Positioning for Cranial Surgery

Published on 13/03/2015 by admin

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CHAPTER 26 Positioning for Cranial Surgery

Although it is not always adequately emphasized, positioning of the patient for intracranial procedures remains a critical step in a successful surgery. Optimal positioning allows the surgical team to complete their objective in the most effective fashion in many ways; for example, ideal positioning may reduce or eliminate the need for brain retraction, help provide a clear and bloodless field, reduce intracranial pressure and avoid venous obstruction, present the anatomy and pathology in the ideal perspective for the surgeon, and minimize the chance of avoidable complications such as brachial plexus stretch injuries and pressure neuropathies. This chapter reviews fundamental principles of positioning for the most common approaches to cranial disease.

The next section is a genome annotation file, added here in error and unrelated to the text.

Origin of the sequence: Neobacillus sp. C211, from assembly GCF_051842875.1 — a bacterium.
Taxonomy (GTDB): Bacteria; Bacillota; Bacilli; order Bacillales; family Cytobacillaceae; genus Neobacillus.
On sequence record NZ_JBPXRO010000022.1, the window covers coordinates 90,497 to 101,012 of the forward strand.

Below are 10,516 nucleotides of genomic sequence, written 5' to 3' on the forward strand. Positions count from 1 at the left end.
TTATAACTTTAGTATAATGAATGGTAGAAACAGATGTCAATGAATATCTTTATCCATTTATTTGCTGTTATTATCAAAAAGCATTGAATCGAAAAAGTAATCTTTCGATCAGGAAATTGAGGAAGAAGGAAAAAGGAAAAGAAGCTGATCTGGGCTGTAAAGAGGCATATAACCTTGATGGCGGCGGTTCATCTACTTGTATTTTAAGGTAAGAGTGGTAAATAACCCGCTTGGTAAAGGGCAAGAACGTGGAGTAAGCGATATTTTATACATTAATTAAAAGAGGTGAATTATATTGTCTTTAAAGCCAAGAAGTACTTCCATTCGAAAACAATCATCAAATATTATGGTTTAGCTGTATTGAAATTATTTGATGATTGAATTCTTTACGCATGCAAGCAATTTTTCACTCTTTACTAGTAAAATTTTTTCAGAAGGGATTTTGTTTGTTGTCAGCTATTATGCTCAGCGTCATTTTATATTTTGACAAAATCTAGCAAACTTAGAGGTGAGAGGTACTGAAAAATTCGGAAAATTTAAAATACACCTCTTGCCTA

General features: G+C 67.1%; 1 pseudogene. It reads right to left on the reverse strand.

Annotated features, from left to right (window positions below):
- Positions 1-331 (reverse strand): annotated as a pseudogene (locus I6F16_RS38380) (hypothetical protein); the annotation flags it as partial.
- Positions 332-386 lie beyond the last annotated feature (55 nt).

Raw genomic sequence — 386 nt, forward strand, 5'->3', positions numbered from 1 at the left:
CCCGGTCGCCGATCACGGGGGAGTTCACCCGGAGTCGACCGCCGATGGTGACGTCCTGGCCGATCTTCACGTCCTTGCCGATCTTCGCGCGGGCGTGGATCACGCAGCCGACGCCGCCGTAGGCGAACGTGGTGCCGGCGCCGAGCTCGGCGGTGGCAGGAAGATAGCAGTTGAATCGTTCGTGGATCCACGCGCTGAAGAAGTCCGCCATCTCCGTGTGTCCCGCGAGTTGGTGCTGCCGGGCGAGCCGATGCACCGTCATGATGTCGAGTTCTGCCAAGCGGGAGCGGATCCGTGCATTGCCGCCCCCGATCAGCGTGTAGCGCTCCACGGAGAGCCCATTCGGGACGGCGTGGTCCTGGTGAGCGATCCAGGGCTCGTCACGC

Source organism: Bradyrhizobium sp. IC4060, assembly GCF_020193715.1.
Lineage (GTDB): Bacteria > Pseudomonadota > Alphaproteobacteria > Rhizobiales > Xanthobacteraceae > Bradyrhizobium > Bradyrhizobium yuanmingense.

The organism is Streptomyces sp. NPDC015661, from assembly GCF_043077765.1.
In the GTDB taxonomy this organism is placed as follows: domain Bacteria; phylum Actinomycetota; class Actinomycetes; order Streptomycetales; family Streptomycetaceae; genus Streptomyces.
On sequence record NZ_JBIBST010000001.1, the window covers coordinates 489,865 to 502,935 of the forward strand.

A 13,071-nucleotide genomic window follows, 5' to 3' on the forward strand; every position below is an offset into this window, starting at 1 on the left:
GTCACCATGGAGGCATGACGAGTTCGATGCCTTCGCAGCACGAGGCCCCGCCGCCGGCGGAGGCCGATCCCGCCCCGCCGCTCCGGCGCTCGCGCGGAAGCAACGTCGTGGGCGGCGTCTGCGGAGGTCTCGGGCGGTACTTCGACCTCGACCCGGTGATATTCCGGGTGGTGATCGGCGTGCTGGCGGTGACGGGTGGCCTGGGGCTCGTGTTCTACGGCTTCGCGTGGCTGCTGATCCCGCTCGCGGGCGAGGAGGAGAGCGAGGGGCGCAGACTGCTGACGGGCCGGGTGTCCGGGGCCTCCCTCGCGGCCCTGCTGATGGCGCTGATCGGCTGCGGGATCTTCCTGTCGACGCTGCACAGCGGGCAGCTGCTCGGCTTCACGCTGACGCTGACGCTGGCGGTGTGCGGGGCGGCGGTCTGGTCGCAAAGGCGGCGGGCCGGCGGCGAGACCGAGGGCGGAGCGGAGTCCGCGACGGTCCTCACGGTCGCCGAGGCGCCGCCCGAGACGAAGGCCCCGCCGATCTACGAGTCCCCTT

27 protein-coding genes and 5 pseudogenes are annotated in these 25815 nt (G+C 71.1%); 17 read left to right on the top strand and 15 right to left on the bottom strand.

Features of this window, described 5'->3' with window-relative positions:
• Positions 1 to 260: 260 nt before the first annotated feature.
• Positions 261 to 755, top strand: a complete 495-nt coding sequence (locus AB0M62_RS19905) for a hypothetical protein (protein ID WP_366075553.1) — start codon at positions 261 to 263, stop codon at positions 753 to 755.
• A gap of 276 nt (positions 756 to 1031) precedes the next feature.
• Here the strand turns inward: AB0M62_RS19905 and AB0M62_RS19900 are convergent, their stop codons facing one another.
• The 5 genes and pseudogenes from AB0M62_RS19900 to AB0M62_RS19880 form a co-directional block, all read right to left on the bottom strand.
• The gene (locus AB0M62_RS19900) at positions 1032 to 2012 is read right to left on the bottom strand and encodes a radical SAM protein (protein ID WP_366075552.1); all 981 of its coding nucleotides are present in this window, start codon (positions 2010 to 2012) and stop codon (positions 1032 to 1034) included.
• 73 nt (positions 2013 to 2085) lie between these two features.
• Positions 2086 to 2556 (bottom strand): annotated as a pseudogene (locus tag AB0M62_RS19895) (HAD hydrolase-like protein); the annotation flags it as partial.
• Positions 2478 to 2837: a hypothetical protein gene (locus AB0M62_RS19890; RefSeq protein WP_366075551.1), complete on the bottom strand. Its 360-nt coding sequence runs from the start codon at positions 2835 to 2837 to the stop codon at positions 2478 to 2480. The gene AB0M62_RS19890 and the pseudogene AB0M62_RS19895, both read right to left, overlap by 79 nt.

Pterional (Frontotemporal) Craniotomy

The pterional craniotomy, otherwise known as the frontotemporal craniotomy, is considered to be the craniotomy most commonly performed by the neurosurgeon. Its versatility has made it a fundamental component of the neurosurgeon’s repertoire, and it (or its derivatives, such as the cranio-orbito-zygomatic approach) has become the craniotomy of choice for a large number of procedures. These procedures include but are not limited to the vast majority of supratentorial intracerebral aneurysms and pathologic processes of the anterior and middle cranial fossae, the central skull base, and in select instances, the posterior cranial fossa.